Governments around the world are forging ahead with new plans, policies and laws to boost aquaculture.

Aquaculture is growing everywhere, except in Canada

Governments around the world are forging ahead with new plans, policies and laws to boost aquaculture.

By Fabian Dawson

From the United States and Scotland to Tasmania and across the Asia Pacific, governments around the world are forging ahead with new plans to boost aquaculture as they turn to the oceans to build food systems that are sustainable, affordable and resilient in the future.

Taking the cue from the Food and Agriculture Organization of the United Nations (FAO) which is calling on nations to strengthen aquaculture for food and sustainable development, many nations are facilitating progress for their seafood farming sectors while ensuring their oceans are protected.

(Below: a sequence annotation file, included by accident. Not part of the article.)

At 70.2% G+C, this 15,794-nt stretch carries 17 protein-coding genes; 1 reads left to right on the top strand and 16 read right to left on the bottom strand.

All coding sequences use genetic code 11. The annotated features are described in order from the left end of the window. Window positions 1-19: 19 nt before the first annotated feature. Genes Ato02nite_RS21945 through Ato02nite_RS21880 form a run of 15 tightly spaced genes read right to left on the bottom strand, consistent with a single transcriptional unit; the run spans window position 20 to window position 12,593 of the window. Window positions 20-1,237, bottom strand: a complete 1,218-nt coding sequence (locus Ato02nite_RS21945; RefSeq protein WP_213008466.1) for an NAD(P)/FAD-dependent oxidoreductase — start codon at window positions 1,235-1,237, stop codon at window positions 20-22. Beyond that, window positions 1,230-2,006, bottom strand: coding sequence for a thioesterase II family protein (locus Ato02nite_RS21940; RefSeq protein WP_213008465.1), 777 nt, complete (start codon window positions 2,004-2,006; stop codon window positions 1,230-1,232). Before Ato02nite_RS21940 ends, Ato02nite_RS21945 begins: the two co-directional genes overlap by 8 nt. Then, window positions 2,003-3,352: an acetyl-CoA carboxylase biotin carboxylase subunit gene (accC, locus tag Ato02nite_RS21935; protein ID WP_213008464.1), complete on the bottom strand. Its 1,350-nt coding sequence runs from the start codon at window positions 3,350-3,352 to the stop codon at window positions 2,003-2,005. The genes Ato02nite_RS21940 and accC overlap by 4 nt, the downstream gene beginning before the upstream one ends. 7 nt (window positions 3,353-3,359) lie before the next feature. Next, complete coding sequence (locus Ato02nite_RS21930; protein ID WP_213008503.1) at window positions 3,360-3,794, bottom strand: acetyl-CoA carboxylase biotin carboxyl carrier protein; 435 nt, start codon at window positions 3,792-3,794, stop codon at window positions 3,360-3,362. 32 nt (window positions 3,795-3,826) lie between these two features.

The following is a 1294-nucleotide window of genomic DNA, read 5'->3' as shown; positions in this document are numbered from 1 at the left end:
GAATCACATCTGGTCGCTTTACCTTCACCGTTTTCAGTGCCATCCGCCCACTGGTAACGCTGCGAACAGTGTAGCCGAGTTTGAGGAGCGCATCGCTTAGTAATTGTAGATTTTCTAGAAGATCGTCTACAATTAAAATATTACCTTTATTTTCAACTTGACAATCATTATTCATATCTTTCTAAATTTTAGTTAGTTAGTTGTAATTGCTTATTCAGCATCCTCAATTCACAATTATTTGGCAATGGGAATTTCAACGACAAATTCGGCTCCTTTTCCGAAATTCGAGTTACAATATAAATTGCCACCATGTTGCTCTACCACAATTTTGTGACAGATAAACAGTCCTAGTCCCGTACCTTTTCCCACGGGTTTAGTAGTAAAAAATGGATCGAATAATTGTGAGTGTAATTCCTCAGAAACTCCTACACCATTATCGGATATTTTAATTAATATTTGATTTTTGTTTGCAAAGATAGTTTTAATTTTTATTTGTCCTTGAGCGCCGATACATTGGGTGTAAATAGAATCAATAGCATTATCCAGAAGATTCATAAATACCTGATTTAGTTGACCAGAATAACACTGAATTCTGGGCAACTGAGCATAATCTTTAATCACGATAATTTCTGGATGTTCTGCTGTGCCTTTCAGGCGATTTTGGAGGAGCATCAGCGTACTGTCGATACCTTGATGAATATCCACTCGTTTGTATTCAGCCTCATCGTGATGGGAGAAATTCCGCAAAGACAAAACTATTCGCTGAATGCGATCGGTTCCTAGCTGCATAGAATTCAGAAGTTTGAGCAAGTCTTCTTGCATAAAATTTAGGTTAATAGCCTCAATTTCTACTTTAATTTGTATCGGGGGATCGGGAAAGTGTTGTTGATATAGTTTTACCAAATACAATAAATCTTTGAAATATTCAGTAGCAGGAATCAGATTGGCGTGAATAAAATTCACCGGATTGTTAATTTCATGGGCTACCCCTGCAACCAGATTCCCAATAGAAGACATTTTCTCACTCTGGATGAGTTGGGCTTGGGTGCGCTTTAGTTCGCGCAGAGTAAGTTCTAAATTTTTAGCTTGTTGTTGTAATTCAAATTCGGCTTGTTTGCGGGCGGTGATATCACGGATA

“Given that aquaculture now supplies around 50 percent of aquatic food and given its potential to contribute to so many of the UN’s Sustainable Development Goals, we all need to focus on how to move it forward in a sustainable way,” said Xinhua Yuan, FAO’s Deputy Director for Aquaculture, at a recent conference.

Aquaculture is growing everywhere except in Canada, which has been hobbled by the fearmongering surrounding salmon farming and its impact on the environment.

While the opportunity to sustainably produce more salmon in Canada is unparalleled in the world the Liberal government has been unduly influenced by aquaculture detractors and activists rather than relying on science and traditional indigenous knowledge to grow the industry, states the Canadian Aquaculture Industry Alliance (CAIA).